‘Get your arse on that office chair and do some work!’ This was me talking myself into getting back to work yesterday. I started the week with the best intentions, but my body let me down. While we were away last weekend, Hilary had given me some of her codeine tablets: yes, I know, you shouldn’t share medication. But the pain in my arms was so bad at night that it was waking me up, and desperate times call for desperate measures. The codeine helped, so on Monday I made an emergency appointment with my GP to ask for codeine of my own. At last I got the results of the shoulder scan I had at the end of October. Bursitis, fluid and calcification in the space between the joint, and a small tear in the bicipital tendon. Did I just imagine the doctor taking a sadistic pleasure in asking me to move my arm in a way he knew would hurt, to prove to himself the scan diagnosis? Anyway, he agreed that codeine was necessary and prescribed copious amounts. I have a physiotherapy appointment on Thursday this week, but he thinks it’s possible the physio won’t want to work with the shoulder because of the tear; in which case I’ve to go back to GP for cortisone injections into the joint. Right now, I’d let an elephant walk over it if it would stop hurting. On Tuesday I was all geared up to work, but the pain was so bad I felt ill with it; I snuggled under a blanket, watched escapist rubbish on the telly and let Bill cook tea. Yes, it really was that bad!
So, that has been the backdrop to everything I’ve done this week, throbbing upper arms, weak and painful hands and the inability to ask for the help I need, even with dressing myself. It actually makes me laugh that I have to put my vest on from the feet upwards because it gets stuck under my arms otherwise and there is nothing I can do about it. I feel like a beetle caught on its back and desperately trying to right itself against all the odds. But my independence is important to me; although I do give in and ask for help getting into my coat: my arms just won’t go behind my back. I took another day off on Wednesday when Amie and I went to Peterborough to meet up with a friend who’s struggling a bit at the moment. We met with Richard and went into the City centre for a meal. It was good to have nothing else to do but sit and be looked after and spend time with family and friends.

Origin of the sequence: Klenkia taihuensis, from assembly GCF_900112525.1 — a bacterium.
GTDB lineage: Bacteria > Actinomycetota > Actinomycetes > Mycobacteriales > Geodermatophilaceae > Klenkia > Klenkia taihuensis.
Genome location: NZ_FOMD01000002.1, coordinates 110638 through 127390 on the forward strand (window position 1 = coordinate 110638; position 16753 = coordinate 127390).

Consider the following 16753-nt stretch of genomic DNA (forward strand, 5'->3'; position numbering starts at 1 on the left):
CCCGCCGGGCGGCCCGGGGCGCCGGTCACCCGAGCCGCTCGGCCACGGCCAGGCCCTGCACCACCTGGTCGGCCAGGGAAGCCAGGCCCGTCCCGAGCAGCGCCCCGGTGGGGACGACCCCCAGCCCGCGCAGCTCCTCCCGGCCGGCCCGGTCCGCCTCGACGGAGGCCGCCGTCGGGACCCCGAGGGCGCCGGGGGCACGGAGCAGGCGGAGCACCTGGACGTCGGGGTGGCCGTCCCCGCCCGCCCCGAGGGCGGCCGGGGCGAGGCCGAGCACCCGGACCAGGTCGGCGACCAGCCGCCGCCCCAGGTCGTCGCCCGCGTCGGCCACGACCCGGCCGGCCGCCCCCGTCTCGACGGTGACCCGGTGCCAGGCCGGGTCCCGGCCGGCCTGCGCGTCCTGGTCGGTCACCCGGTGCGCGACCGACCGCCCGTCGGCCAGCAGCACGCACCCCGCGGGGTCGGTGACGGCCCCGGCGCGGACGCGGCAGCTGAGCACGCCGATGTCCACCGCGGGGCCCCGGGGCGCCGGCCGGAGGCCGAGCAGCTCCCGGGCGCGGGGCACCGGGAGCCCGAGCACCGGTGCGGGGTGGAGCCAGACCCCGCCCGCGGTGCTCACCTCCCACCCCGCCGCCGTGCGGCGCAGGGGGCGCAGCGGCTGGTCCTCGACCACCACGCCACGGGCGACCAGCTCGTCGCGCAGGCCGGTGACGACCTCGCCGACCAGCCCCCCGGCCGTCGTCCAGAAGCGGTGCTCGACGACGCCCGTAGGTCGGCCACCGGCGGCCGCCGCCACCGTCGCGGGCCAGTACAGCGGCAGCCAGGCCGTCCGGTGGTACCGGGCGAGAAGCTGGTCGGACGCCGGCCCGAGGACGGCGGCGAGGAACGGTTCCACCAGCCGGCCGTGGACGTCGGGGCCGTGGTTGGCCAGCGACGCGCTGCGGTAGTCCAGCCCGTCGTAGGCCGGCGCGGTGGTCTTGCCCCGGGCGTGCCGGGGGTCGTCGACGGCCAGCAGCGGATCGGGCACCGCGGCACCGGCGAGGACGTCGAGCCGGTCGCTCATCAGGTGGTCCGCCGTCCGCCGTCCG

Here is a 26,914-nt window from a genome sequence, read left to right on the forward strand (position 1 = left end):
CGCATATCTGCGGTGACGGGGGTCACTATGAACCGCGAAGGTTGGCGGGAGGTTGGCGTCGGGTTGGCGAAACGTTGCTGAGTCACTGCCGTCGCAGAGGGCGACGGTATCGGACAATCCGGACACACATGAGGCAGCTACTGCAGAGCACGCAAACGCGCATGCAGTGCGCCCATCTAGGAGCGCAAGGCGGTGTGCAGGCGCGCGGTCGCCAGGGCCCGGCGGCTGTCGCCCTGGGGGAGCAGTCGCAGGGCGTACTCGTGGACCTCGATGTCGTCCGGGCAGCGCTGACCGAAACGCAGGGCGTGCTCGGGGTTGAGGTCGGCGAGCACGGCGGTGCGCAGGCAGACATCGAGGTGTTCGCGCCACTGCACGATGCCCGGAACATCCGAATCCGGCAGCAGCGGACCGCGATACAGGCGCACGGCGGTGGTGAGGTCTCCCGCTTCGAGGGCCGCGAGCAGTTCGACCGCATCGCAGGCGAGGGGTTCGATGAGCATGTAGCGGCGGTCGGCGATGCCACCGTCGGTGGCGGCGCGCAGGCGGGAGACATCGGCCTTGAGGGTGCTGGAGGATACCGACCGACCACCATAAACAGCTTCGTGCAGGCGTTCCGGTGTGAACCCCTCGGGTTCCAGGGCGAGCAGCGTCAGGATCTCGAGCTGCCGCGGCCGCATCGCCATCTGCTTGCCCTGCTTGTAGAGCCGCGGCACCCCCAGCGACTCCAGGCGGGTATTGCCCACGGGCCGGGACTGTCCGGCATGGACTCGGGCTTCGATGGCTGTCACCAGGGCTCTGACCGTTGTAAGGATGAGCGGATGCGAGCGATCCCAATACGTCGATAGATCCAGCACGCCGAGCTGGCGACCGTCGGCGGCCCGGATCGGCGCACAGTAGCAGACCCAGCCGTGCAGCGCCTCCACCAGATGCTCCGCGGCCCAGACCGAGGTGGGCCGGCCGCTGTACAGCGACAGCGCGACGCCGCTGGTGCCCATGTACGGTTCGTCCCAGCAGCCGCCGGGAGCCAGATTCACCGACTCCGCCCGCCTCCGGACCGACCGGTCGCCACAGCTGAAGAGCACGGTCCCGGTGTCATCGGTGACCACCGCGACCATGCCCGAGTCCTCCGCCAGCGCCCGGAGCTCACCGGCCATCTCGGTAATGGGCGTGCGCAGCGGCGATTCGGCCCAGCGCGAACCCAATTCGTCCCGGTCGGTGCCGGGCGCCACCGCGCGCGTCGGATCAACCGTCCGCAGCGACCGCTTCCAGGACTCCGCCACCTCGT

On Sunday, our last day in the South Lakes, Hilary and I had visited Rebecca, the editor at Beautiful Dragons Press, to collect some more copies of our lovely book, Some Mothers Do…On Thursday we met over lunch to discuss incomings and outgoings and to make sure all our readings are in the diary. We settled our accounts with each other too. Hilary has booked tickets for the Verve Festival in Birmingham in February and I booked the train tickets, so we needed to make sure neither of us was out of pocket. Actually, the cost was very similar: a return train fare for eighty miles or three wonderful days of poetry readings, workshops, talks. So which is the better value, do you think? Get yourselves to Verve: we know it’s good because we were there last year. Details here: http://vervepoetryfestival.com